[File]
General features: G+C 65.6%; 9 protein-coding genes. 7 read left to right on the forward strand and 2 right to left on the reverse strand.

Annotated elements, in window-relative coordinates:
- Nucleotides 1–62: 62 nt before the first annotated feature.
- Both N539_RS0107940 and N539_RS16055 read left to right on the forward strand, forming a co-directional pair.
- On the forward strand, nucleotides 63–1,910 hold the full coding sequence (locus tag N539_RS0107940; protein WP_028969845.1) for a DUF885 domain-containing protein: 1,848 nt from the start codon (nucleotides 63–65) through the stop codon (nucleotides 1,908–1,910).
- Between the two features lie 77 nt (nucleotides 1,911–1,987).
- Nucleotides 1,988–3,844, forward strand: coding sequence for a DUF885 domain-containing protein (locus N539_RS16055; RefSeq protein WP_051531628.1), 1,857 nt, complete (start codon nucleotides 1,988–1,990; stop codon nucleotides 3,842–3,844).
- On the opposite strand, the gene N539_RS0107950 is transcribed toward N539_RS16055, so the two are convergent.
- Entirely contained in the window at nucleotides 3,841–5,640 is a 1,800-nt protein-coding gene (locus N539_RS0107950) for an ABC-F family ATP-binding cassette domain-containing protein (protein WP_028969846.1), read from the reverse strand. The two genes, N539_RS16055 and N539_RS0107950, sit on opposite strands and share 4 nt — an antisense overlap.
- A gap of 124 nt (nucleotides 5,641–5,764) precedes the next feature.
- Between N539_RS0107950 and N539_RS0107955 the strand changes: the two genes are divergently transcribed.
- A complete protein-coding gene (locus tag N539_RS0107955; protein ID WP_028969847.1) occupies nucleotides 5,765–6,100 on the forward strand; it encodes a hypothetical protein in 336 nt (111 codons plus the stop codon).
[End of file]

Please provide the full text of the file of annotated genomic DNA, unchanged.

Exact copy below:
General features: G+C 65.6%; 9 protein-coding genes. 7 read left to right on the forward strand and 2 right to left on the reverse strand.

Annotated elements, in window-relative coordinates:
- Nucleotides 1–62: 62 nt before the first annotated feature.
- Both N539_RS0107940 and N539_RS16055 read left to right on the forward strand, forming a co-directional pair.
- On the forward strand, nucleotides 63–1,910 hold the full coding sequence (locus tag N539_RS0107940; protein WP_028969845.1) for a DUF885 domain-containing protein: 1,848 nt from the start codon (nucleotides 63–65) through the stop codon (nucleotides 1,908–1,910).
- Between the two features lie 77 nt (nucleotides 1,911–1,987).
- Nucleotides 1,988–3,844, forward strand: coding sequence for a DUF885 domain-containing protein (locus N539_RS16055; RefSeq protein WP_051531628.1), 1,857 nt, complete (start codon nucleotides 1,988–1,990; stop codon nucleotides 3,842–3,844).
- On the opposite strand, the gene N539_RS0107950 is transcribed toward N539_RS16055, so the two are convergent.
- Entirely contained in the window at nucleotides 3,841–5,640 is a 1,800-nt protein-coding gene (locus N539_RS0107950) for an ABC-F family ATP-binding cassette domain-containing protein (protein WP_028969846.1), read from the reverse strand. The two genes, N539_RS16055 and N539_RS0107950, sit on opposite strands and share 4 nt — an antisense overlap.
- A gap of 124 nt (nucleotides 5,641–5,764) precedes the next feature.
- Between N539_RS0107950 and N539_RS0107955 the strand changes: the two genes are divergently transcribed.
- A complete protein-coding gene (locus tag N539_RS0107955; protein ID WP_028969847.1) occupies nucleotides 5,765–6,100 on the forward strand; it encodes a hypothetical protein in 336 nt (111 codons plus the stop codon).